You might offer business advisory services to help them reduce expenses, qualify for government loans, apply for grants, and seek private funding. They agree to retain your services. As a result of working with your clients in a new advisory capacity, they succeed in:

  • Bringing their utility costs down by getting an energy audit and installing a smart thermostat
  • Obtaining a government-backed loan to upgrade their physical space and equipment
  • Winning a child care grant to increase salaries to their employees

You have given them more value through their expanded relationship with you and your firm, and everyone benefits from increased revenue.

Cross-selling benefits you and your firm, too. Selling more services, which generates more cash flow, revenue and profit, is an obvious benefit. You boost your profitability per client because it costs less to sell new services to an existing client than it does to market to and obtain a new client. The cross-selling marketing strategy helps ensure continuing business. At the same time, it opens the door for referrals as your clients spread the word about how your expertise helps them and the broad range of services you provide under one roof.

How to Cross-Sell

When you’re in tune with your clients’ thinking and mindful of ways you can help them by offering a range of financial accounting services, it’s easy to cross-sell. You might prepare for cross-selling with activities such as:

  1. Telling your clients about all the services you and your firm offer when the client relationship starts
  2. Giving clients written information about the features and benefits of your services
  3. Including feature and benefit information in your client communications, such as websites, newsletters, emails and hard-copy mailings
  4. Sending reminders of available additional services when you send clients items such tax forms or invoices
  5. Listening to your clients with an ear and mindset to connect your services to the needs they express
  6. Inferring what they might need based on your knowledge of their situation and your accountant-client relationship

It’s a good idea to tailor your communications to fit the business profile and personality of each client, so you’re sending the appropriate material to each person.

Cross-Selling in Action

Cross-selling can be a fruitful activity when you approach it with the mindset of improving the lives of your clients. Say you’re a CPA in partnership with another CPA who is a Certified Financial Planner (CFP). One of your clients owns a clothing boutique, and you’ve been doing her taxes for a few years. As she stands to leave your office, she tells you she and her husband are expecting their first child, and you offer sincere congratulations. Then she says that with college costs skyrocketing, they probably need to start saving as soon as the baby arrives.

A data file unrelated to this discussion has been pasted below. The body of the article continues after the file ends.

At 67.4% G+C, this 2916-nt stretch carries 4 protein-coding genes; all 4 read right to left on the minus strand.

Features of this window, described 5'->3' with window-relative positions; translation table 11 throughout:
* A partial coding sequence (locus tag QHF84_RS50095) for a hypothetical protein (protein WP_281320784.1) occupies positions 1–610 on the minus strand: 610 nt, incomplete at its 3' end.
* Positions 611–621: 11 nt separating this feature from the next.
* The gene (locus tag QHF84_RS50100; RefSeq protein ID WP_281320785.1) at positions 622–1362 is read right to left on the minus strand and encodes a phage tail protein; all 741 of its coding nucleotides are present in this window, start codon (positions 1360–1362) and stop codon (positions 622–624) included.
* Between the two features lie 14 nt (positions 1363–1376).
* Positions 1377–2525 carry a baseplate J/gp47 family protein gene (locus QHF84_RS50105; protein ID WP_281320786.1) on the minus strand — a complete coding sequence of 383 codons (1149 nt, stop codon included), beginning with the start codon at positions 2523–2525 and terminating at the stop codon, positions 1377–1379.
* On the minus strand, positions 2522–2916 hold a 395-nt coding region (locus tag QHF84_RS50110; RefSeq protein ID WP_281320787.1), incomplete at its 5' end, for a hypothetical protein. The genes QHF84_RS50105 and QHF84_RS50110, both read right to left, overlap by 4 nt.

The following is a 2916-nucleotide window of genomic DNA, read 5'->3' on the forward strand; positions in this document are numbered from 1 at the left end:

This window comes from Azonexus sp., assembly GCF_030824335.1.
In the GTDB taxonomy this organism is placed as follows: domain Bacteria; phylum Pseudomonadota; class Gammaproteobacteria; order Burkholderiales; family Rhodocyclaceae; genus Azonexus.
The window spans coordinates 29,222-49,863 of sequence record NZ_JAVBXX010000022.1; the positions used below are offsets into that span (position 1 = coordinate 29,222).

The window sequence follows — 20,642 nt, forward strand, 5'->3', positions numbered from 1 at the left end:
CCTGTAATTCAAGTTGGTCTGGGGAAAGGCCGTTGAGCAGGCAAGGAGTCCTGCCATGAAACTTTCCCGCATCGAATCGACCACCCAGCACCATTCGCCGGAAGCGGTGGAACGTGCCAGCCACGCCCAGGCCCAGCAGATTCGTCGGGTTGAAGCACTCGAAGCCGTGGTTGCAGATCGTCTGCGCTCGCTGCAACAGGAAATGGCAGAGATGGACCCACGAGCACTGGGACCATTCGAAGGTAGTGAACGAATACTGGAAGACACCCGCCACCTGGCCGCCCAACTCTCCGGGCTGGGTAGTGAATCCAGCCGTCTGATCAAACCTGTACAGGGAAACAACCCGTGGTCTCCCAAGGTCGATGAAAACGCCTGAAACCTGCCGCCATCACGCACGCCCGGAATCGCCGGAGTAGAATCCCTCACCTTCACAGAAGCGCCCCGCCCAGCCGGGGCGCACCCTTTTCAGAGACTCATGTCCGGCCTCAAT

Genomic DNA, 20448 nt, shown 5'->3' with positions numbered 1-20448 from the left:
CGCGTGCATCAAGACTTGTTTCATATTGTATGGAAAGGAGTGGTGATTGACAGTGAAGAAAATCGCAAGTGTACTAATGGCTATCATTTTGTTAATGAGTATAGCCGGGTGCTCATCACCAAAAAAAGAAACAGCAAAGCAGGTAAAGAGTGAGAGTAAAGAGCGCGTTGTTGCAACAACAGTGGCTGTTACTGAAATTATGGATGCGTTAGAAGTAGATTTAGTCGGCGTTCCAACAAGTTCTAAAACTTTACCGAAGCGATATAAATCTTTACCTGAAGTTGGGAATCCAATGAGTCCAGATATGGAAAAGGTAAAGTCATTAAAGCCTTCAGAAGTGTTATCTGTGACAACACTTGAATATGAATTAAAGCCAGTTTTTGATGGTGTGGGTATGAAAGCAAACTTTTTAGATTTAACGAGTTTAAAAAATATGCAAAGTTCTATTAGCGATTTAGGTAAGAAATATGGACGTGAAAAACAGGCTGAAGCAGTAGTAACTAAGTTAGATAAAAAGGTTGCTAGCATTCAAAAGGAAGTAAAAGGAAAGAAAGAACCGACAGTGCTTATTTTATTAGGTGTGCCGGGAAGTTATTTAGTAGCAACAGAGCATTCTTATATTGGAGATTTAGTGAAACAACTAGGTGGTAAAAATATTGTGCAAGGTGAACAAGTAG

Your client just opened the door for you to cross-sell your firm’s financial planning services. You might respond with something like, “That’s a wise move. Do you remember that my business partner is a CPA and a Certified Financial Planner? We offer financial planning services for businesses and consumers, and we can help you. Would you like to make an appointment for you and your husband to sit down with us and discuss your options? Here are both of our cards, so you you can talk to your husband about it”.

Offering this additional service enables you to address your client’s expressed need, and the new service may reveal other needs and opportunities she doesn’t realize she has. You’re not pressuring her, and you’re giving her valuable information. At the same time, you’re generating more business for your firm directly with your client, and setting the stage for future business when she tells others about how good you are with accounting and financial planning services.

Cross-selling existing clients can grow your accounting practice sales quickly when you do it right. Collaborate with clients, stay on track, and grow your firm with QuickBooks Online Accountant. Sign up for free.

Information may be abridged and therefore incomplete. This document/information does not constitute, and should not be considered a substitute for, legal or financial advice. Each financial situation is different, the advice provided is intended to be general. Please contact your financial or legal advisors for information specific to your situation.